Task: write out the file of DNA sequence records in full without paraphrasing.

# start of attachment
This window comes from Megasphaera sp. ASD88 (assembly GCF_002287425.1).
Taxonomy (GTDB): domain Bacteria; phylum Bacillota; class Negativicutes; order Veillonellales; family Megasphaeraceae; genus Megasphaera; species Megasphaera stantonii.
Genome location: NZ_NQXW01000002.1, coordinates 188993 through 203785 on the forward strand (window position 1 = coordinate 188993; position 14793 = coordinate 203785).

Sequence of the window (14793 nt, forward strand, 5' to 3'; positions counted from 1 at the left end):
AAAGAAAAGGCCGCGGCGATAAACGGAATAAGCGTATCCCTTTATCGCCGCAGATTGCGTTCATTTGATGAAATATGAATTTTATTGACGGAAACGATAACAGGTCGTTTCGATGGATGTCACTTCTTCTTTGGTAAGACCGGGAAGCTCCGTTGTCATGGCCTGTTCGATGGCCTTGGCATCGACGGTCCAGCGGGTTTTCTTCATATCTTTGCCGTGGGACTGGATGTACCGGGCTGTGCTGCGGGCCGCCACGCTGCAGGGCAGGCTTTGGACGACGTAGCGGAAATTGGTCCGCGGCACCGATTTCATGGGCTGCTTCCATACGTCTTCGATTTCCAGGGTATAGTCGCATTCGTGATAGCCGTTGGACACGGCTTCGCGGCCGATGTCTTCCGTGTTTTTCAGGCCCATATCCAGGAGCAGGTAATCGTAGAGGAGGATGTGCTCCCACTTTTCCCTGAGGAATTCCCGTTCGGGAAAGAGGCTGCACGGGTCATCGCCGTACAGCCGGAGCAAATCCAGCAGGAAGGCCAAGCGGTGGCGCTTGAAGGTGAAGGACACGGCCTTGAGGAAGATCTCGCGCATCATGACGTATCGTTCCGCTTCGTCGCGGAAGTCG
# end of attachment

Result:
This window comes from Megasphaera sp. ASD88 (assembly GCF_002287425.1).
Taxonomy (GTDB): domain Bacteria; phylum Bacillota; class Negativicutes; order Veillonellales; family Megasphaeraceae; genus Megasphaera; species Megasphaera stantonii.
Genome location: NZ_NQXW01000002.1, coordinates 188993 through 203785 on the forward strand (window position 1 = coordinate 188993; position 14793 = coordinate 203785).

Sequence of the window (14793 nt, forward strand, 5' to 3'; positions counted from 1 at the left end):
AAAGAAAAGGCCGCGGCGATAAACGGAATAAGCGTATCCCTTTATCGCCGCAGATTGCGTTCATTTGATGAAATATGAATTTTATTGACGGAAACGATAACAGGTCGTTTCGATGGATGTCACTTCTTCTTTGGTAAGACCGGGAAGCTCCGTTGTCATGGCCTGTTCGATGGCCTTGGCATCGACGGTCCAGCGGGTTTTCTTCATATCTTTGCCGTGGGACTGGATGTACCGGGCTGTGCTGCGGGCCGCCACGCTGCAGGGCAGGCTTTGGACGACGTAGCGGAAATTGGTCCGCGGCACCGATTTCATGGGCTGCTTCCATACGTCTTCGATTTCCAGGGTATAGTCGCATTCGTGATAGCCGTTGGACACGGCTTCGCGGCCGATGTCTTCCGTGTTTTTCAGGCCCATATCCAGGAGCAGGTAATCGTAGAGGAGGATGTGCTCCCACTTTTCCCTGAGGAATTCCCGTTCGGGAAAGAGGCTGCACGGGTCATCGCCGTACAGCCGGAGCAAATCCAGCAGGAAGGCCAAGCGGTGGCGCTTGAAGGTGAAGGACACGGCCTTGAGGAAGATCTCGCGCATCATGACGTATCGTTCCGCTTCGTCGCGGAAGTCG